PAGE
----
.\" X .Dv RRWAIT
.\" X in this document would be referred to in source code as
.\" X .Dv TUN_RRWAIT .
.\" X The bits are:
.\" X .\" Why isn't the way to create a table like this documented in mdoc(7)
.\" X .\" or mdoc.samples(7)?!
.\" X .Bl -column "TUN_PREPADDR" "RO/RW" -compact -indent-two
.\" X .It Name Ta RO/RW Ta Meaning
.\" X .It Dv TUN_OPEN Ta RO Ta "Data control device is open."
.\" X .It Dv TUN_INITED Ta RO Ta "Initialized."
.\" X .It Dv TUN_RCOLL Ta RO Ta "Select-for-read collision."
.\" X .It Dv TUN_IASET Ta RO Ta "Address has been set."
.\" X .It Dv TUN_DSTADDR Ta RO Ta "Destination address has been set."
.\" X .It Dv TUN_RWAIT Ta RO Ta "A process is blocked in Fn read Ns ."
.\" X .It Dv TUN_ASYNC Ta RO Ta "Generate Dv SIGIO No for readers."
.\" X .It Dv TUN_NBIO Ta RO Ta "Non-blocking I/O for reads."
.\" X .It Dv TUN_BRDADDR Ta RO Ta "Broadcast address has been set."
.\" X .It Dv TUN_PREPADDR Ta RW Ta "Prepend sent-to address for reads."
.\" X .It Dv TUN_STAYUP Ta RW Ta "Don't take interface down on close."
.\" X .It Dv TUN_SUONLY Ta RW Ta "Data control device is super-user only."
.\" X .It Dv TUN_RRWAIT Ta RW Ta "Wait for ready when reading."
.\" X .El
.\" X The interface's flag bits are fetched into the argument
.\" X .Va int .
.\" X The flags and their meanings are as for
.\" X .Dv TUNSFLAG .
.\" X .It Dv FIONBIO
.\" X Turn non-blocking I/O for reads off or on, according as the argument
.\" X .Va int Ns 's
.\" X value is or isn't zero.  (Writes are always nonblocking.)
.\" X Turn asynchronous I/O for reads (ie, generation of
.\" X .Dv SIGIO
.\" X when data is available to be read) off or on, according as the argument
.\" X .Va int Ns 's
.\" X value is or isn't zero.
.\" X If any packets are queued to be read, store the size of the first one
.\" X into the argument
.\" X .Va int ;
.\" X otherwise, store zero.
.\" X Set the process group to receive
.\" X .Dv SIGIO
.\" X signals, when asynchronous I/O is enabled, to the argument
.\" X .Va int
.\" X value.
.\" X Retrieve the process group value for
.\" X .Dv SIGIO
.\" X signals into the argument
.\" X .Va int
.\" X value.
The data control device also supports
.Xr select 2
for read; selecting for write is pointless, and always succeeds, since
writes are always nonblocking (if the packet cannot be accepted for a
transient reason (eg, no buffer space available), it is silently
dropped; if the reason is not transient (eg, packet too large), an
error is returned).
On the last close of the data device, by default, the interface is
brought down (as if with
.Dq ifconfig tun Ns Sy n down ) ;
if the
bit is set, this is not done.  In either case, all queued packets are
thrown away.  (If the interface is up when the data device is not open,
either because of
or because it was explicitly brought up, output packets are always
thrown away rather than letting them pile up.)
.Ss The control interface
The alternative control interface is a text-based interface designed
for shell-script or human use; it allows control of many of the things
that can be done with
.Fn ioctl
calls on the data interface, and a few more as well.
.Fn read Ns s
on the control interface always return a single line of text (or just
the beginning of the line, if the buffer passed to
.Xr read 2
was too small to take the whole line).  The line contains items in the
general format
.Li item=value
.Dc ,
.Li item
is a keyword and
.Li value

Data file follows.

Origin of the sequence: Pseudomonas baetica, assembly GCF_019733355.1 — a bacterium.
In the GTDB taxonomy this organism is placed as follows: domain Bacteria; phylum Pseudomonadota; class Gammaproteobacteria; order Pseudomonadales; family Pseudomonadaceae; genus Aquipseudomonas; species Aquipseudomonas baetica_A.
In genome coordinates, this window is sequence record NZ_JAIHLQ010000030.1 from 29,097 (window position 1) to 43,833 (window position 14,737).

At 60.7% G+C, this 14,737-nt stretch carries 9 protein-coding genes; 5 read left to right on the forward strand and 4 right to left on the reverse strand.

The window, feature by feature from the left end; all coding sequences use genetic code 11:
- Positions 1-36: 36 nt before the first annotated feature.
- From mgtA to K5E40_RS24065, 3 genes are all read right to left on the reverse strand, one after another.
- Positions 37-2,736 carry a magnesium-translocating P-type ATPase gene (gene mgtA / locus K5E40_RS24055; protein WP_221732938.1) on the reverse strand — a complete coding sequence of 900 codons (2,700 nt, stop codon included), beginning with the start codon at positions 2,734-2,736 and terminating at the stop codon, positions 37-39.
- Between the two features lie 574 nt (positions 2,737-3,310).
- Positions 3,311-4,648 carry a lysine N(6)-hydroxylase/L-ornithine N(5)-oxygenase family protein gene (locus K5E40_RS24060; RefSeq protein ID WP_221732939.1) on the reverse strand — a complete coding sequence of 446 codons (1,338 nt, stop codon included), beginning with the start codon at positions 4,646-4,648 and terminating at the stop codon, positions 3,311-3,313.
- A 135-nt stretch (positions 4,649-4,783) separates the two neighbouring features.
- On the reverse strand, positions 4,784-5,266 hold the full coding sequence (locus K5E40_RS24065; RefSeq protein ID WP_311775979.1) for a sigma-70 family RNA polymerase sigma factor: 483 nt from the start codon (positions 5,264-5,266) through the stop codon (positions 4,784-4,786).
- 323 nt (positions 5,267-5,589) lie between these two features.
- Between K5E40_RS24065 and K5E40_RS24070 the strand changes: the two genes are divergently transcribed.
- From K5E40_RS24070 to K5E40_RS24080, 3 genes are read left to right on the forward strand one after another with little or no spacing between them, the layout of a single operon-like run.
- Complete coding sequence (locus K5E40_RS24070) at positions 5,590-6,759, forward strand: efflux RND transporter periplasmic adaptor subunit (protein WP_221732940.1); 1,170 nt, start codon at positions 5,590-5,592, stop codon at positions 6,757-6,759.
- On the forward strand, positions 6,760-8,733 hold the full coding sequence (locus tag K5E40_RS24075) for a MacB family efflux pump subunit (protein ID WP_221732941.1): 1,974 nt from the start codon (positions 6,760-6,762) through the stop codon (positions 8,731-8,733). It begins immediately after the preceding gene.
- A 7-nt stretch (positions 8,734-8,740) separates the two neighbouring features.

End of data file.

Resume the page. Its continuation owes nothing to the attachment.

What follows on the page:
is a value appropriate to the keyword.  This line is intended for human
use; programs should use the
.Fn ioctl
interface.  Here is an actual example (broken because of width
.Bd -literal
unit=0 flags=(open,inited,!rcoll,iaset,!dstaddr,!rwait,!async,
!nbio,!brdaddr,prepaddr,stayup,suonly,rrwait) type=broadcast
mtu=1500 coll=0 ipkts=0/0 opkts=0/0 pgrp=0
Note that the current file offset is ignored for reads, so using a tool like
.Xr cat 1
will result in infinite output.  Use something more like
.Dq head\ \&-1
for command-line use.  It is possible to
.Xr select 2
for reading on this device, which will indicate that the device is
readable whenever the state is changed.
Writes to the control interface are interpreted as modifications to the
state.  Each
.Fn write
call is treated separately.  The data written is broken at whitespace
(blanks, tabs, newlines); each resulting fragment has its first
character examined.  If this character is a
.Ql \&+
.Ql \&\- ,
the rest of the fragment is taken as a flag name, and the flag is
turned on (for
.Ql \&+ )
or off (for
.Ql \&\- ) .
(Flag names are as generated on reads; they are the same as the
.Dv TUN_ Ns Em xxx
constants, with the leading
.Dv TUN_
removed and the rest lowercased.)  If the first character is
.Ql t ,
the second character must be
.Ql b
.Ql p ,
and the interface type is set to
respectively.  If the first character is
.Ql g
.Ql m ,
the rest of the fragment is taken as a number in decimal (possibly with
a leading \&\- sign) and the result is taken as a new process group,
.Ql g
or MTU, for
.Ql m .
(The MTU must not be less than 1; attempts to set it so return
.Er EIO . )
This interface is useful for command-line reconfiguration, such as
setting the interface type at boot time, with 
.Xr intro 4 ,
.Xr inet 4
Currently is IP-only.
bit is a botch, especially since the control interface, which is never
restricted by the kernel, can change it.  Access control really should
be handled by the permission bits on the
.Pa /dev
entries for the data and control devices; this bit is a historical
The process-group values for
signals should be checked; as it stands, the driver can be used (by
anyone who can open the control or data device) to send any desired
signal to an arbitrary process or process group.  (Until this is fixed,
you should be careful to set the permisison bits to allow only root to
open the control device, and either do the same for the data device or
leave the
bit set.)